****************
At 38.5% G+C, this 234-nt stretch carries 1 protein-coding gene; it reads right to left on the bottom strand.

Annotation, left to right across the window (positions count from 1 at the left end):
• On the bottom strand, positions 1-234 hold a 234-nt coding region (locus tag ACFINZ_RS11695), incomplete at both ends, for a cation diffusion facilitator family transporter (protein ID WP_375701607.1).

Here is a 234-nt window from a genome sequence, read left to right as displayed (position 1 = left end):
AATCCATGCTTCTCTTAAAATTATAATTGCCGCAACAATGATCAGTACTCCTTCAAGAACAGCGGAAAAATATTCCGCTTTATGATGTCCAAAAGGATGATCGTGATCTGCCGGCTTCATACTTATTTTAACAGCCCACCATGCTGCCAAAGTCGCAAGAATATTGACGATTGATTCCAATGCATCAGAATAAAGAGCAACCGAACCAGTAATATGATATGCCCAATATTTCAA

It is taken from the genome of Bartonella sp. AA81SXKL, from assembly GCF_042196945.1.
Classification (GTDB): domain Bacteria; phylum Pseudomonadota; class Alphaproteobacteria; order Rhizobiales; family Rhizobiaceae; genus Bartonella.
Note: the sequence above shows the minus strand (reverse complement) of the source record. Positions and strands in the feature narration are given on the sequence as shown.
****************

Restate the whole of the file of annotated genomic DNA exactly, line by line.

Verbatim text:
At 38.5% G+C, this 234-nt stretch carries 1 protein-coding gene; it reads right to left on the bottom strand.

Annotation, left to right across the window (positions count from 1 at the left end):
• On the bottom strand, positions 1-234 hold a 234-nt coding region (locus tag ACFINZ_RS11695), incomplete at both ends, for a cation diffusion facilitator family transporter (protein ID WP_375701607.1).

Here is a 234-nt window from a genome sequence, read left to right as displayed (position 1 = left end):
AATCCATGCTTCTCTTAAAATTATAATTGCCGCAACAATGATCAGTACTCCTTCAAGAACAGCGGAAAAATATTCCGCTTTATGATGTCCAAAAGGATGATCGTGATCTGCCGGCTTCATACTTATTTTAACAGCCCACCATGCTGCCAAAGTCGCAAGAATATTGACGATTGATTCCAATGCATCAGAATAAAGAGCAACCGAACCAGTAATATGATATGCCCAATATTTCAA

It is taken from the genome of Bartonella sp. AA81SXKL, from assembly GCF_042196945.1.
Classification (GTDB): domain Bacteria; phylum Pseudomonadota; class Alphaproteobacteria; order Rhizobiales; family Rhizobiaceae; genus Bartonella.
Note: the sequence above shows the minus strand (reverse complement) of the source record. Positions and strands in the feature narration are given on the sequence as shown.